5. Washington Mutual ((NYSE: WM) may have to be sold for the same reason Countrywide (NYSE: CFC) was. Moody’s recently cut Washington Mutual debt rating to one notch above junk. S&P recently wrote that the mortgage crisis may hit the financial firm harder than the ratings agency had expected. WM’s market cap is down about 75% this year. If mortgage defaults spike up sharply because of a deep downturn in the economy, Washington Mutual could get into more trouble.

Washington Mutual may be forced to find a buyer.  In many ways, the strongest of the large banks in the US is Wells Fargo (NYSE: WFC). According to Barron’s "unlike most of its peers that have been badly dinged, the San Francisco-based bank doesn’t have a big capital-markets operation exposed to credit derivatives, structured-investment vehicles, or mortgage-backed securities. Shares of Well Fargo have done better than Bank of America over the last six months and nearly as well as JP Morgan.

WFC currently has a market cap of $107 billion to WM’s $13.7 billion. Washington Mutual’s market cap was recently as low as $10 billion. Wells Fargo is already in the home loan business so Washington Mutual’s operations are not foreign to the bank. If housing prices continue to move down sharply, it may become clear to the Fed that WM will not be able to remain independent. The agency might even be willing to help finance a deal for a capable buyer. Washington Mutual could go to one or two of the large money center banks. Right now Wells Fargo would seem to have the fewest problems and the most time to give to turning around a troubled thrift company.

6. A number of pundits think that Citigroup (NYSE: C) is too big to fail. That observation is probably correct, but it is not too big to be bailed out and sold to another, better-managed money center. That could be Bank of America (NYSE: BAC), but JP Morgan Chase (NYSE: JPM) is a more likely dark knight. If the deal were to go through, the government would have to provide waivers of certain banking regulations about retail market share caps.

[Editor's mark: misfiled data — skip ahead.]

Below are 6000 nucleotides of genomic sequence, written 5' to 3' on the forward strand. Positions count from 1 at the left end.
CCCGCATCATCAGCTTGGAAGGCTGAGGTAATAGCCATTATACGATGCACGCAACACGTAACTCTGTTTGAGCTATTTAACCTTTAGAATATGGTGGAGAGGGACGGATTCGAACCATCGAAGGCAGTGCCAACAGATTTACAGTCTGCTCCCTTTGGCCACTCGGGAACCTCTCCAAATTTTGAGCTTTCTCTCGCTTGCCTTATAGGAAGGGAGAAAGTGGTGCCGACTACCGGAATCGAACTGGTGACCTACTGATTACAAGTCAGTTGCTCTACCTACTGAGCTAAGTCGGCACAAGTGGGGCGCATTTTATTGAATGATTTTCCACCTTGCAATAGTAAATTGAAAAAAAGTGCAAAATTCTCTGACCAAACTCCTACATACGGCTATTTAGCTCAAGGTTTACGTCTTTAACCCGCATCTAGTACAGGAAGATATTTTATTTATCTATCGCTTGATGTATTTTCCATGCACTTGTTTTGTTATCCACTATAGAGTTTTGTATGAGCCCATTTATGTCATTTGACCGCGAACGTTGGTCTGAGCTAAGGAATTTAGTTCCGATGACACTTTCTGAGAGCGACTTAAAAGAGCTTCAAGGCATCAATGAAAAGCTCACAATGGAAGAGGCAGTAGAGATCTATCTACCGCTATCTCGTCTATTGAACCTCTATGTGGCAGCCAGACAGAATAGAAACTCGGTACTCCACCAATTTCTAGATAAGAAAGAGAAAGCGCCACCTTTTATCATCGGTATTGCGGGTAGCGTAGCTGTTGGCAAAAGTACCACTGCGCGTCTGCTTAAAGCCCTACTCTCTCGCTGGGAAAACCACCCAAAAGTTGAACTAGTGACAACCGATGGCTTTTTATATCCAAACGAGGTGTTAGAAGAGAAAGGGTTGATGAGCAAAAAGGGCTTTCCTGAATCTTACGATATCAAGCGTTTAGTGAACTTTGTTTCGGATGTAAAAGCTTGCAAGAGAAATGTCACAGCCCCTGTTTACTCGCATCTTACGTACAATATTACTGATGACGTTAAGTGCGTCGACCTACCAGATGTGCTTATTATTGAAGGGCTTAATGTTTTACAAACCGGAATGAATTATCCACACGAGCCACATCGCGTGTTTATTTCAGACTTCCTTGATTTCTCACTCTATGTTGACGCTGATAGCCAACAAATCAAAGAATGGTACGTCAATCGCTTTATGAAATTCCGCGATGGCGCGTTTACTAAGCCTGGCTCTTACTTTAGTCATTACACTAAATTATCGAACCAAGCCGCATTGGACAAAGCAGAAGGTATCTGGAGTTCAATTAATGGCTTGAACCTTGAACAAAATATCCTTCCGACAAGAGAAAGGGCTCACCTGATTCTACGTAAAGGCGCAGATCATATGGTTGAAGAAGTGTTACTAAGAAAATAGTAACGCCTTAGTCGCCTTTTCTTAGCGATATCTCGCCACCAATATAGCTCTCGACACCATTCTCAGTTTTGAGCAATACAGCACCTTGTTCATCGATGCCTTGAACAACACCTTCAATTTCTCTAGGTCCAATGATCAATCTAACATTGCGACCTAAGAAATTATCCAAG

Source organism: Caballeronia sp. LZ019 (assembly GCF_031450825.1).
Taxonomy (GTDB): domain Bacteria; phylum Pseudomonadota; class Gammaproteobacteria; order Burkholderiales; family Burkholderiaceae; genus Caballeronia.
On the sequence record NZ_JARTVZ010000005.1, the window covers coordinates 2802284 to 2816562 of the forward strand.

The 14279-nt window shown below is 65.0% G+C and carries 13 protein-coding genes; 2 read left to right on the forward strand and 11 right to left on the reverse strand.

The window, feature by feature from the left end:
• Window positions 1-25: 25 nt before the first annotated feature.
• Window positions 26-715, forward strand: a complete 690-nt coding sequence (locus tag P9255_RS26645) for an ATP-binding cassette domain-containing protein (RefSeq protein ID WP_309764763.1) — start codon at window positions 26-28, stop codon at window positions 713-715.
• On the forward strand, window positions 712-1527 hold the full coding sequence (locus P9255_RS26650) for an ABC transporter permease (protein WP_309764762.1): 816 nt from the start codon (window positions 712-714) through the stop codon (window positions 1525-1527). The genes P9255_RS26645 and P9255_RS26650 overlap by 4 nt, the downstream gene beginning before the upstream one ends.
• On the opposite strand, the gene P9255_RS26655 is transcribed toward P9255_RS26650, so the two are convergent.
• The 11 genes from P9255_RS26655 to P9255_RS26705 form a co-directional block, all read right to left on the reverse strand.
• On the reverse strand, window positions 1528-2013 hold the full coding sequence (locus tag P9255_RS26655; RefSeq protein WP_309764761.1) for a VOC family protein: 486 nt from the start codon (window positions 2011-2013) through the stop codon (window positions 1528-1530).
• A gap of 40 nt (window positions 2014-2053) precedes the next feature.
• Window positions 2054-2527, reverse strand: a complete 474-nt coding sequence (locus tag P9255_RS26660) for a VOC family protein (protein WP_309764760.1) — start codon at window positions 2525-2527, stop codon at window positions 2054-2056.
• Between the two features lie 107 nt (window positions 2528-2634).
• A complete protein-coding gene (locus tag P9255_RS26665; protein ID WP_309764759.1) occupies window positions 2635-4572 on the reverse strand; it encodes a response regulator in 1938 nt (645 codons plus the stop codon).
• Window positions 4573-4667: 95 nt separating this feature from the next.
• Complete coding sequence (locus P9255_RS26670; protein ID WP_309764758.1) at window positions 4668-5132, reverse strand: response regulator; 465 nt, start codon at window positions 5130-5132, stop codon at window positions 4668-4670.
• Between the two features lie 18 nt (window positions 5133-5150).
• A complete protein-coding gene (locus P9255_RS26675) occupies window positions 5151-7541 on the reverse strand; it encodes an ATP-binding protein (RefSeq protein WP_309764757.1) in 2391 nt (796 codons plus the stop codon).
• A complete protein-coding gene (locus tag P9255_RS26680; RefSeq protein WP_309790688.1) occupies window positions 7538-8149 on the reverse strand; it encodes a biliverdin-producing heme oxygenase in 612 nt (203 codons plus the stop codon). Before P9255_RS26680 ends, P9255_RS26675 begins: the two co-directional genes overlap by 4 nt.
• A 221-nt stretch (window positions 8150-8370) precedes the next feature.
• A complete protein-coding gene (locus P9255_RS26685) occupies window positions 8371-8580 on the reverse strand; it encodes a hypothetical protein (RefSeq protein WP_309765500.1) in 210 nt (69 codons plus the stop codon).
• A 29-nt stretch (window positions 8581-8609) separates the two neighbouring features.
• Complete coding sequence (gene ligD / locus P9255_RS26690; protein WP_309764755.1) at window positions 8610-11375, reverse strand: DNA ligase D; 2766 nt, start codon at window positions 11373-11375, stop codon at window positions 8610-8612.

Over the last six months, shares of Citi are down 53% while shares in JP Morgan are flat which speaks volumes about what the market thinks of the prospects and managements of the two companies. It is only a few days since Citi traded below $18, so the market clearly thinks the  financial conglomerate is in big trouble. A combination of problems with LBO debt and mortgage-backed securities led a Merrill Lynch analyst to say Citi may have to write-down another $18 billion for the first quarter. The head of government-owned investment firm Dubai International Capital said that it will take more than the combined efforts of the Gulf’s wealthiest investors — the Abu Dhabi Investment Authority, the Kuwait Investment Authority and Saudi Prince Alwaleed bin Talal–to save Citigroup, according to the AP.

The Fed would have to be involved in any bail-out of Citi. It is unlikely that the company would stay intact even if it was merged into JP Morgan. The sale of some assets would probably be necessary to help fund a takeover. The bank may be too big to fail, but it is not too big to be liquidated with the majority of the pieces going to JPM.

7. Of all the companies in the telecom and cable sector, Charter Communications (NASDAQ: CHTR) is undoubtedly the most damaged financially. The firm is controlled by billionaire Paul Allen. It has $19 billion in debt and recently took on another $1 billion in junk paper. Over the course of the last year, Charter’s shares have dropped from $4.93 to $.91 and recently traded as low as $.61. The company has a market cap of a mere $362 million and trades at .06x sales compared to Comcast (NASDAQ: CMCSA), the largest company in the industry, which trades at 1.9x even though its stock is off sharply in the last two quarters.